ALGERINA PERNA, Baltimore Sun
September 9, 2009
As the United States grapples with a shortage of primary-care physicians, many in health care fear that access will sharply decline as health reform adds millions more Americans to the ranks of the insured.
A new study highlights a trend that could make things worse: Many medical schools produce more researchers and specialists than front-line doctors, especially those willing to work in underserved areas and among minorities. Public medical schools such as the University of Maryland ranked higher than private medical schools such as the Johns Hopkins University in meeting a "social mission.""The purpose of the study is not to denigrate the research of great universities," said Dr. Fitzhugh Mullan, professor of health policy at George Washington University and lead author of the study. "But we need to ask how medical schools can help with the whole spectrum of national needs."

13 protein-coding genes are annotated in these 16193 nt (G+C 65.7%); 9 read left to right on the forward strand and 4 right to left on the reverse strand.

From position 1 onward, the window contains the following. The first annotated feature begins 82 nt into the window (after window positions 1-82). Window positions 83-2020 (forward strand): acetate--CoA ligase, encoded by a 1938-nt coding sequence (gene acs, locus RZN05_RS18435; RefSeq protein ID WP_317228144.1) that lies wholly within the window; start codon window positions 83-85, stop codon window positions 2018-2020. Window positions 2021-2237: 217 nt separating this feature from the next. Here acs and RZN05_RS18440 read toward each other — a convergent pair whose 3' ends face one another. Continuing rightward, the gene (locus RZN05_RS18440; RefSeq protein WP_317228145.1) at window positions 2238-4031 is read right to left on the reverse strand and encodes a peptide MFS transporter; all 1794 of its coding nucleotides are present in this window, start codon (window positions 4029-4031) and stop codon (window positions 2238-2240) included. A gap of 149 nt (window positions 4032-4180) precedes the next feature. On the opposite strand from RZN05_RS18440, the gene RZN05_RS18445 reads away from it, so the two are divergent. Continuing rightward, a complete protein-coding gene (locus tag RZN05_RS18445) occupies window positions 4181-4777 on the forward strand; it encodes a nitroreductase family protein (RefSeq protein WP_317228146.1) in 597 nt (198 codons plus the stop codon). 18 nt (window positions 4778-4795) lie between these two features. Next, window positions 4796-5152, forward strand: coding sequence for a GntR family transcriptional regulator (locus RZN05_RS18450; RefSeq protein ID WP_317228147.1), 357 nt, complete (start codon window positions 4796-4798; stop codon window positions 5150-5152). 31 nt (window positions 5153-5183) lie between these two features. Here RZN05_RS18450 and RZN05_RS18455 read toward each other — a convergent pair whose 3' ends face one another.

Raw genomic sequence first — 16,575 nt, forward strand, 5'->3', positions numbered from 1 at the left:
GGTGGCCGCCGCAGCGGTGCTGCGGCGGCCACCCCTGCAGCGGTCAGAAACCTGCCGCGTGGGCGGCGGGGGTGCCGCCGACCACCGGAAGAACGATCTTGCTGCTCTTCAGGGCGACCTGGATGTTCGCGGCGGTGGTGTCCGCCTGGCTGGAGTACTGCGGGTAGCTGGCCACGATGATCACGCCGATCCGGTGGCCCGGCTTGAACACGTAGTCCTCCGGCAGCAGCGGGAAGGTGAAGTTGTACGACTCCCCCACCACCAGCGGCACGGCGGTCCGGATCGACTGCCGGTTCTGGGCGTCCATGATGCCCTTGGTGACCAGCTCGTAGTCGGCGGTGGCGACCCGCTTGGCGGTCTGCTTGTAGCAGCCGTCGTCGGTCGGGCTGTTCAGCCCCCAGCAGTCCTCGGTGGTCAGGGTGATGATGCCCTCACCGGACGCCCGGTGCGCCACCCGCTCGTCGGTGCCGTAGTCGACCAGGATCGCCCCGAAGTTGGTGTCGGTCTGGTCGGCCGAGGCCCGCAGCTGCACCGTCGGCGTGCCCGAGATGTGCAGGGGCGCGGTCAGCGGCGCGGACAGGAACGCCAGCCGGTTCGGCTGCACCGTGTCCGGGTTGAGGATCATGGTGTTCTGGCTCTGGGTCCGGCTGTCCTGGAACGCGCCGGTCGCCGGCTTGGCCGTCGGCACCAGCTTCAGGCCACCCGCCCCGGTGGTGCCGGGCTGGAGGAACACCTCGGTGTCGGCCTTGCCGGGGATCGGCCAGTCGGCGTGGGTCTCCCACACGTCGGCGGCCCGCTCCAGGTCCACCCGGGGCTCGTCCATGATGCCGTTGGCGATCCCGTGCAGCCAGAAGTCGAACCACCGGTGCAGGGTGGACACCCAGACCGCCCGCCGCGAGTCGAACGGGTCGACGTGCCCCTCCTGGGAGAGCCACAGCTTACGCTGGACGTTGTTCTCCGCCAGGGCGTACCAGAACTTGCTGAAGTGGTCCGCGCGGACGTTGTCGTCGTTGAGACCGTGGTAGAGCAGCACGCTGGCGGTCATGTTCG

The George Washington study, published June 15 in the Annals of Internal Medicine, generally found that medical schools in the Northeast performed poorly, as did schools with significant National Institutes of Health research funding. Historically black colleges and schools in small cities had higher overall rankings.
The study also found that public schools graduated higher proportions of primary-care doctors than private schools - the University of Maryland ranked 36th overall out of 141 medical schools. Johns Hopkins, which often is described as the nation's best medical school, ranked 122nd.